The dependence of the Ethiopian Orthodox Church on the Coptic Patriarch of Alexandria (it did not receive its own Patriarch until 1959) often meant that the Christian Emperors of Ethiopia could protect the Coptic Christians under Islamic rule. During the persecution of Al-Hakim many Christians fled to the kingdoms of Ethiopia and Nubia and the Patriarch was forced to abandon the regular correspondence with these kingdoms, although if it suited the Egyptian Caliphs to make contact with them, the Coptic Pope was often used as the intermediary or even the ambassador.  A threat by the Ethiopian Emperor Amda Seyon I to come to the defence of the Copts during the papacy of Pope Benjamin II (1327-1339) and demanding that they should be treated with respect and honour, coupled with the threat to destroy mosques in Ethiopia and even change the course of the Nile, brought a period of respite when churches could be restored.     

All these ancient churches not only hold to the Apostolic Faith but also have apostolic or post-apostolic origins. Antioch on the Orontes, the biblical town where the disciples were first called Christians (Acts XI: 26), traces its bishops and patriarchs to the Apostle Peter, who established his seat here before moving to Rome; Alexandria owes its Christian foundation to St. Mark the Evangelist who was martyred there in about A.D. 67. Christian India traces its origins to St. Thomas the Apostle; whilst Armenia was visited by the Apostles Saints Judas Thaddaeus and Bartholomew and was to become the first Christian nation in 301. If Ethiopia is the latest addition through the consecration of its first hierarch by St. Athanasius the Apostolic in A.D. 340, we must not forget the baptism of the Ethiopian eunuch at the hands of the Apostle Philip.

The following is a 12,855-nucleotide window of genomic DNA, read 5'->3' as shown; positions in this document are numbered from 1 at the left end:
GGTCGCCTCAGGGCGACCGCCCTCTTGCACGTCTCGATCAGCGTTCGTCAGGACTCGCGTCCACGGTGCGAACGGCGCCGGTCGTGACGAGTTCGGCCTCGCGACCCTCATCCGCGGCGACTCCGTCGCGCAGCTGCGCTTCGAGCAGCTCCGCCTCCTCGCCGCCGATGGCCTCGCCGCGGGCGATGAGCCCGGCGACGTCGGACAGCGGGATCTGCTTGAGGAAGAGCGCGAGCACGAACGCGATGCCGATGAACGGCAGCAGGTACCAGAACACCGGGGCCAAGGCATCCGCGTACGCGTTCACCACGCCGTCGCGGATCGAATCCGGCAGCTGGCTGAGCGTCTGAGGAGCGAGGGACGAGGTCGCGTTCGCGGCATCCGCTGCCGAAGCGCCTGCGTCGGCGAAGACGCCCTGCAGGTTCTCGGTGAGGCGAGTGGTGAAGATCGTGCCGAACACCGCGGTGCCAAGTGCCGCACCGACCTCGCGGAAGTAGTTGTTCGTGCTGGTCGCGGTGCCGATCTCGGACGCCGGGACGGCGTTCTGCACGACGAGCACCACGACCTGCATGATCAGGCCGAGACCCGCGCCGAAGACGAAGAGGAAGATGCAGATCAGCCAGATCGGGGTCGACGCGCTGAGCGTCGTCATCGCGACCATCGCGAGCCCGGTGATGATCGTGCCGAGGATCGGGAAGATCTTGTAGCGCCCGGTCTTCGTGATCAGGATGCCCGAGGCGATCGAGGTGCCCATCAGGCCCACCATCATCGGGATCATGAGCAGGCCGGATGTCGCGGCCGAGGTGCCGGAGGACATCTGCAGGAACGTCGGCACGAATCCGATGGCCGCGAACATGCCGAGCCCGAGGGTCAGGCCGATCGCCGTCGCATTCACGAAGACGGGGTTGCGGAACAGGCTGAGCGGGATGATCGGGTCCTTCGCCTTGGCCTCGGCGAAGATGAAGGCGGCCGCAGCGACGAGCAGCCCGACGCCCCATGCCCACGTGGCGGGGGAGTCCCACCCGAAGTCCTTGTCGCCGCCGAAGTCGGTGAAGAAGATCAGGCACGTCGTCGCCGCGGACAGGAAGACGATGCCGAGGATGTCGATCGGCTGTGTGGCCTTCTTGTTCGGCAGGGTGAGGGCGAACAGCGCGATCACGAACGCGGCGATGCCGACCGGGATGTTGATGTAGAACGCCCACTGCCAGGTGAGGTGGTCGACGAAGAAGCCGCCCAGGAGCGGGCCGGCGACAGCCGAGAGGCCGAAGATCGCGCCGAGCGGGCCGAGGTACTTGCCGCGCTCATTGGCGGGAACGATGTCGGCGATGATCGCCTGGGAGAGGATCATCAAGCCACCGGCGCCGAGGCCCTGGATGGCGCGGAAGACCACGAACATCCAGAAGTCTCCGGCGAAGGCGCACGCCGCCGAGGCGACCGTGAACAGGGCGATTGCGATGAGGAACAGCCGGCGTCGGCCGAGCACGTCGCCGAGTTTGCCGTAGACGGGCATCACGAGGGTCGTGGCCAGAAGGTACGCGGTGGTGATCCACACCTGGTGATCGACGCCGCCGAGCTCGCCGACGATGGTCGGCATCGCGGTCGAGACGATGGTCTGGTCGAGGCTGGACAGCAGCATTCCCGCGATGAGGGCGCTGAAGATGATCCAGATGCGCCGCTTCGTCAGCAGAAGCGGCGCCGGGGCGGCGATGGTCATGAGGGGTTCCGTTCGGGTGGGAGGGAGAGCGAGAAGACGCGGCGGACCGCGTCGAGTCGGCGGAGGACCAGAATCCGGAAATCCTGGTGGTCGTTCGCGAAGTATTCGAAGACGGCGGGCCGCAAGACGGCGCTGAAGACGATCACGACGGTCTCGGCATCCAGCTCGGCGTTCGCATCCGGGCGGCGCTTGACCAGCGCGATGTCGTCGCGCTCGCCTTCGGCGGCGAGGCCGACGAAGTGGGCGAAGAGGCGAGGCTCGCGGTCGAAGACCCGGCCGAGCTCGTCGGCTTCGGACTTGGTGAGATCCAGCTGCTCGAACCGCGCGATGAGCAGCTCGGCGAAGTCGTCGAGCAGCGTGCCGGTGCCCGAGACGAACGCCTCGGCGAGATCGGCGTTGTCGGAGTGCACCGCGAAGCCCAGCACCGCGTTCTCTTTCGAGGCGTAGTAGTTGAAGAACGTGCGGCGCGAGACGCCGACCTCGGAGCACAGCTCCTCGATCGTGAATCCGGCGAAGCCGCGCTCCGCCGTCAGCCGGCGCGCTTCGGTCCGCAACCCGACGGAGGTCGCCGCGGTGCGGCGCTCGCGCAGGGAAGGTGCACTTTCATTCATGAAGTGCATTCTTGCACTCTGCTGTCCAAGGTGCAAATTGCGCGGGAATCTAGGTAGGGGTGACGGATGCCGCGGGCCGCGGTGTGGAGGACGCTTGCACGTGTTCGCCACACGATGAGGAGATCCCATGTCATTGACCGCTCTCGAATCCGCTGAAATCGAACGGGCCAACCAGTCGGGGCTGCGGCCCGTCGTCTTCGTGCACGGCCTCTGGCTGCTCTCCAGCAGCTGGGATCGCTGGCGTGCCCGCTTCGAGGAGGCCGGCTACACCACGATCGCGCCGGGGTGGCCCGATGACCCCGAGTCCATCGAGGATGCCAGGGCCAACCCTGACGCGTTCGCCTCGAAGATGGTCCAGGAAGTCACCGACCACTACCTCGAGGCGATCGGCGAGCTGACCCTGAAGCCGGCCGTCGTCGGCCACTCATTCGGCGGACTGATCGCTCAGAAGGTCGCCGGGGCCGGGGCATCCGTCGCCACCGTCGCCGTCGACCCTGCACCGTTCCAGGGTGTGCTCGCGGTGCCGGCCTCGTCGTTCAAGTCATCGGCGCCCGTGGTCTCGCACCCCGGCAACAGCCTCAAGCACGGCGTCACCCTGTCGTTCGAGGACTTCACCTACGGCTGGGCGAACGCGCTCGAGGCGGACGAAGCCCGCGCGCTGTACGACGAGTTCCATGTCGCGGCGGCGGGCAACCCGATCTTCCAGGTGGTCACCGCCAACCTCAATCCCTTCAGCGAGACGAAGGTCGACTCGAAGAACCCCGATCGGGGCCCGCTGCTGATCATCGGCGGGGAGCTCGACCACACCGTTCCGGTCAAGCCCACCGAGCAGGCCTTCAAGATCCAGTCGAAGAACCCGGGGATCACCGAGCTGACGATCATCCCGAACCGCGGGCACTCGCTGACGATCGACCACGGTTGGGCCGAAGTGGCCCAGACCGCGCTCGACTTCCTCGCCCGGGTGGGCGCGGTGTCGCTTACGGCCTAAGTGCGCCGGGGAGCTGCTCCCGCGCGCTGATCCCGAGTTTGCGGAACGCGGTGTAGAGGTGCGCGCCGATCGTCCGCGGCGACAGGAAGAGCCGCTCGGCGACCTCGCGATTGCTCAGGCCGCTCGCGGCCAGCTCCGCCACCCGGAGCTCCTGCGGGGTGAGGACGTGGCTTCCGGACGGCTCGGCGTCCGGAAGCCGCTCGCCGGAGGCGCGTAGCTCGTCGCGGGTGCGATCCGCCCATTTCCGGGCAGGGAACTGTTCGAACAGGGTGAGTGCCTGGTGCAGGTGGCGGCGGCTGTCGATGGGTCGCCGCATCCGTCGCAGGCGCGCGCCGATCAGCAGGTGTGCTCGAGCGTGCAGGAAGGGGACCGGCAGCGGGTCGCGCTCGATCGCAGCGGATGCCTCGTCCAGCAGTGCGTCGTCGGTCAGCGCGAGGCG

Monastic witness


        The Oriental Orthodox churches all possess a rich monastic tradition; indeed they are the places in which monasticism first took root. St. Anthony (270-356), the father of monasticism and St. Paul, the first hermit came from the Egyptian desert but at almost the same moment we find the monastic tradition in Syria and Palestine. Contemporary with St. Anthony and one of his novices is St. Hilarion of Gaza, the father of West Syrian monasticism.  In the middle of the fourth century, Aphraat speaks of monks in East Syria. At the same time we hear of them in Armenia, Pontus, and Cappadocia. Epiphanius, for instance, who in 367 became Bishop of Salamis in Cyprus, had been for thirty years a monk in Palestine. At the time of St. Basil (330-379), therefore, there were already monks all over the East. As soon as he was baptized (357) he determined to be a monk himself; he spent two years travelling “to Alexandria, through Egypt, in Palestine, Syria, and Mesopotamia” (Ep.223), studying the life of the monks. Then in 358 he formed the community at Annesos in Pontus that was to be the basis for Eastern Orthodox monasticism.


        Monastic spirituality has always been at the core of the Orthodox tradition and, although often weakened in the history of our churches, the flame has kept burning to serve as the point from which the spiritual life of the Church has been resuscitated and re-energised. The vast monastic settlements of the Wadi Na’trun in Egypt or Tur Abdin in Syria may have been reduced to a frail remnant of their former glories, but the light has never been extinguished and, in God’s good time, the breath of the Holy Spirit blows upon the flickering embers until they burst forth into renewed life and energy. New monasteries and growing vocations are everywhere as a sign of spiritual vitality.